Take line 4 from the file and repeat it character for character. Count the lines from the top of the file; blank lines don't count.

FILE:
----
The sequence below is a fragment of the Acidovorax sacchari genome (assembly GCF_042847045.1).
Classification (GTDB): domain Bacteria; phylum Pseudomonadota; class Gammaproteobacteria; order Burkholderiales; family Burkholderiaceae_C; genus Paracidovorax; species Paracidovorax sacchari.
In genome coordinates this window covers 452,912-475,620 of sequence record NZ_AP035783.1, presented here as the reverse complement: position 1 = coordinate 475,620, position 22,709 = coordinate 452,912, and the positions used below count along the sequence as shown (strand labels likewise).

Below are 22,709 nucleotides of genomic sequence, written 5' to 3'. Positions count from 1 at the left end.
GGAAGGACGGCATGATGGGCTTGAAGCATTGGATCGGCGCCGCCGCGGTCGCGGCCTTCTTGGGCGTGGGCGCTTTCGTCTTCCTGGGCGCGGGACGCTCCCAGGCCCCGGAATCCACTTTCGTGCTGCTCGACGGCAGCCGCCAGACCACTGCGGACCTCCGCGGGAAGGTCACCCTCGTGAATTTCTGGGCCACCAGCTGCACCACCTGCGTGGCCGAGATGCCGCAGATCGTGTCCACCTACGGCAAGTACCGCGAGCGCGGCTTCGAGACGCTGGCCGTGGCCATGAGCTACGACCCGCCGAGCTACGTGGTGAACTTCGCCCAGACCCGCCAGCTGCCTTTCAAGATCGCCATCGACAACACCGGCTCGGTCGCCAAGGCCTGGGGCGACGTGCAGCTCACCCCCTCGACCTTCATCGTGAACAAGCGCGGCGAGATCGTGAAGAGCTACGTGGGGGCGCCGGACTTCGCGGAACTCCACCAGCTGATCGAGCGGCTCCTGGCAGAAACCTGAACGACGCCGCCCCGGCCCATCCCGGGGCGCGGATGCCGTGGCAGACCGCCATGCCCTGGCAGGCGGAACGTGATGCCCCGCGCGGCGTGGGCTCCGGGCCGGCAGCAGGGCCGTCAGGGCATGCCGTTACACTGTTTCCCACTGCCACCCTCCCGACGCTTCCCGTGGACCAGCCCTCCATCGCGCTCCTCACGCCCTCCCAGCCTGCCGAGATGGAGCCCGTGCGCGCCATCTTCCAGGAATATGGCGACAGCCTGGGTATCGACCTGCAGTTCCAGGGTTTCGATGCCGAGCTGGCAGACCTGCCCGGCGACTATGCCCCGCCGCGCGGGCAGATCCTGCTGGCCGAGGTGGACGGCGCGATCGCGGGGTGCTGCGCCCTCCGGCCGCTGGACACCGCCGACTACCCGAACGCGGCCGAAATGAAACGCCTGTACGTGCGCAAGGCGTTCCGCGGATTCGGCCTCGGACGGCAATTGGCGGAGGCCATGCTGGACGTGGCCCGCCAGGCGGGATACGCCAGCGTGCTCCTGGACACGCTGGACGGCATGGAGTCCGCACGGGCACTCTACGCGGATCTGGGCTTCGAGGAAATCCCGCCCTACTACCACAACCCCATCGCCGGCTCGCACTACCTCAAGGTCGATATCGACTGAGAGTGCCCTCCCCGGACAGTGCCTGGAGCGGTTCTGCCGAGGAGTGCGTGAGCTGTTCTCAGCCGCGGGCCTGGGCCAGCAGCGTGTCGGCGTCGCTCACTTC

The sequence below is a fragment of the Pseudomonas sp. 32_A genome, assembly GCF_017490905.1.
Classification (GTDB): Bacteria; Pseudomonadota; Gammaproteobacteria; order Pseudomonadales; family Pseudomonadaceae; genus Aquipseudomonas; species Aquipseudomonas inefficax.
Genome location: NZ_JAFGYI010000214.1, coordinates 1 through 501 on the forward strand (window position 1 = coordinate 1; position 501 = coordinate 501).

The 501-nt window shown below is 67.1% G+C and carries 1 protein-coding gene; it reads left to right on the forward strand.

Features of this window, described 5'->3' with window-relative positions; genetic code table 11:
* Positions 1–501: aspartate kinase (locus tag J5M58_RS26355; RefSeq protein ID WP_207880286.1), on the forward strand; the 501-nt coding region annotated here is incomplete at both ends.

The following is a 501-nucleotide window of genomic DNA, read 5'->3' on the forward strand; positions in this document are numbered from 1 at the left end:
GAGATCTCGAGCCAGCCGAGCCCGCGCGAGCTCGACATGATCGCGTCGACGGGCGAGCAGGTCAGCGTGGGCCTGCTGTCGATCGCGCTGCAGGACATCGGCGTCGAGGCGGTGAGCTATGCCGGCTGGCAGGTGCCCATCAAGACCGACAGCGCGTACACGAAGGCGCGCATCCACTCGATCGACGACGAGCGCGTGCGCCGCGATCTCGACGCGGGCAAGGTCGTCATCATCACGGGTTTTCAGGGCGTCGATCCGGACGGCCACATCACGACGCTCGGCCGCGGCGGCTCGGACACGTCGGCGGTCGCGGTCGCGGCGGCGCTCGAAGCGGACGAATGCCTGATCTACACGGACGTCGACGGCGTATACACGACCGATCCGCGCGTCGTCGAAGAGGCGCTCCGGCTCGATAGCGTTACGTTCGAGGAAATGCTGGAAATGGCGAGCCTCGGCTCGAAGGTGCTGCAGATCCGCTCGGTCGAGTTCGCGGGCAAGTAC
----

Below are 22,709 nucleotides of genomic sequence, written 5' to 3'. Positions count from 1 at the left end.